Psychotherapy involves a conversation between two people. This conversation is characterized on the therapists’ side by: openness, curiosity, empathy, compassion and acceptance and on the clients' side by honesty courage and increasing engagement. It is the role of the therapist to help the client to become more fully aware of themselves and their relationships and the therapist does this primarily through trying to understand things from the clients’ perspective.
What is discussed in the session is usually led by the client who is free to discuss whatever they need to without constraint. Together, the client and therapist work towards finding new ways of looking at and understanding the clients’ experience.
All professional psychotherapy rests on a secure base which is created partially by the personality, training and integrity of the therapist and partially by the reliability and consistency of the setting. Another aspect of the secure base is professional adherence to a strict code of ethics.
Jungian analysts have been trained in the psychological approach of C.G. Jung and this informs their way of understanding their clients.
The Jungian approach is holistic. All aspects of a person’s history and experience both personal and collective are included as important elements of a unique life. Over time in the therapy the presenting personal problems become defined against the bigger story of the individual life including family, ancestry, country, culture, society, politics and spirituality. Direct experience of the body, the emotions and sexuality is also emphasized in Jungian work.
Jungian work takes the inner life and imagination seriously as a complement to the rational mind and any inclination on the part of the client to engage in the process on a creative level is welcomed and included in the process. Jung himself was an extremely creative individual who encouraged his clients to paint, draw, sculpt, write, enact or dance to give expression to the dynamic expressions of the inner world and imagination. He also developed a technique called active imagination as a way of directly engaging with the unconscious.
Jung’s exploration and empirical experience of the psyche led him to name and describe certain structures and inner figures that he observed as being consistently present in the psychic world of his clients. Archetypes, the collective unconscious, the shadow, the anima, the animus and the Self are concepts that have been extensively written about and they all come from Jungian psychology. Some clients are very familiar with Jung’s work and are interested in working very directly with these ideas. Jungian analysts vary in the degree to which they incorporate these ‘classical Jungian ideas’ into their work. The moment to moment experience of the client in the session is most often the guiding principle that shapes the way that therapy unfolds.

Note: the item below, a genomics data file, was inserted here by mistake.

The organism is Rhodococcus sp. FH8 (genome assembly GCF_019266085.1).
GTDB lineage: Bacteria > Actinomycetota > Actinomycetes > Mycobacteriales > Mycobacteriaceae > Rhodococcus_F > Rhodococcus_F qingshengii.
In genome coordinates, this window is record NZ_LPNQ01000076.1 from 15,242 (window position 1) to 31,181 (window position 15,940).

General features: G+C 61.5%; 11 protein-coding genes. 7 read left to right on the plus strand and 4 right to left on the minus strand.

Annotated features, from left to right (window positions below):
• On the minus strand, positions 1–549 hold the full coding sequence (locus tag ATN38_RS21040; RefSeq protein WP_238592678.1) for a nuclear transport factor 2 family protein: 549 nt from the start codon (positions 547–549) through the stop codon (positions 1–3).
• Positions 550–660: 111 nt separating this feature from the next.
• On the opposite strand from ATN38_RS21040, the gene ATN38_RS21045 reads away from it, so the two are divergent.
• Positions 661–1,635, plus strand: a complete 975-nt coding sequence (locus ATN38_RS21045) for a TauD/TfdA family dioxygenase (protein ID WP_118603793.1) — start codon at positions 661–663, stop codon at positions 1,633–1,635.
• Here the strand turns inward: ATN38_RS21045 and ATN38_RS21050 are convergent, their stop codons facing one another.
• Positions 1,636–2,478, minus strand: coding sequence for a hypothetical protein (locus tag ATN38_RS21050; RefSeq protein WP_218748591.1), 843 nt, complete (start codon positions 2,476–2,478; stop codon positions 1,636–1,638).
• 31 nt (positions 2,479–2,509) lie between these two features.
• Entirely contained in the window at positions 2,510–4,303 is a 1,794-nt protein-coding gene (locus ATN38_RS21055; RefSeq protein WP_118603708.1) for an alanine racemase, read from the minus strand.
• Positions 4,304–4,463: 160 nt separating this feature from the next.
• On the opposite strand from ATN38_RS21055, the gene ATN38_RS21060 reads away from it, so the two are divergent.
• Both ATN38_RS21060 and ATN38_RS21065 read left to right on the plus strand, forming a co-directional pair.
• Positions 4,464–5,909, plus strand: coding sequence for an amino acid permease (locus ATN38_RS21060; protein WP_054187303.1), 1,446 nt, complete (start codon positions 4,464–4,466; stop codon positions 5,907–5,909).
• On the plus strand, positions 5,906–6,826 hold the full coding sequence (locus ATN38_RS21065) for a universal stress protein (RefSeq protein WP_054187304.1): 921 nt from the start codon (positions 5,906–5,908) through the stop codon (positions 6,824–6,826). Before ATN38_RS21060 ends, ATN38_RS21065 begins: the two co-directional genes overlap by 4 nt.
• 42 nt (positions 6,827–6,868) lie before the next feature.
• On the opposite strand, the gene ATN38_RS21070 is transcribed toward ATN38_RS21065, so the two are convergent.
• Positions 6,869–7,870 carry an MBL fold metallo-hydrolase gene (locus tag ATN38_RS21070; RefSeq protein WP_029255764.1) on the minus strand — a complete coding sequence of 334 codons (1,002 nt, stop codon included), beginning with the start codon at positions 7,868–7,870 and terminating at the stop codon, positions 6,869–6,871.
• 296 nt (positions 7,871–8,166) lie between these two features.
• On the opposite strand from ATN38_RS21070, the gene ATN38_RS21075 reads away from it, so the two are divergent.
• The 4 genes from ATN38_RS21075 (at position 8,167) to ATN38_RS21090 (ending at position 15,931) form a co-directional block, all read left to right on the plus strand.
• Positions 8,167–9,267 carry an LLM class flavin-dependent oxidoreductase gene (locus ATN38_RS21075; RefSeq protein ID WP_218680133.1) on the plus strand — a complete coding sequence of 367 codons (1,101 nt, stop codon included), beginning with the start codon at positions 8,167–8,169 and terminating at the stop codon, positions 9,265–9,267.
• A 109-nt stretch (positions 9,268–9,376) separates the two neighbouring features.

In Jungian anaysis, both consciousness and the unconscious are given equal value. Facilitation of an ongoing dialogue between the two aspects of the psyche is central to Jungian work and dream work is one of the primary methods of bringing this ongoing dialogue into focus. Jungian analysts encourage their clients to record their dreams and bring them to the session. It often happens that people who say they can’t remember their dreams find that they are able to remember them once the therapy has started. For clients who don’t have an easy access to their dream life, their own imagination, memory and language are vital sources of unconscious material.
The first encounter between therapist and client is usually by phone or email. This contact allows for a little background to the reasons for seeking help and questions about the Jungian approach as well as practical questions such as cost, appointment times and location. If after this both people want to proceed, an appointment is made for an initial session.
At the initial session there is an opportunity to meet and get a sense of each other whilst asking questions and discussing the issues in more detail. If both client and therapist make a decision to enter into ongoing work together the timing and frequency of the sessions is usually negotiated at this point.
In order to keep the therapy on a safe and secure footing commitment from both parties as well as practical boundaries are essential. Ideally, ongoing sessions are booked in for a regular time and at the same place each week. There may be more than one session each week depending on need. An individual session lasts between 50 minutes and an hour. Each individual practitioner has their own policy in relation to: payment of fees, holidays, cancellations, lateness and failure to attend appointments and this can be discussed during the initial session.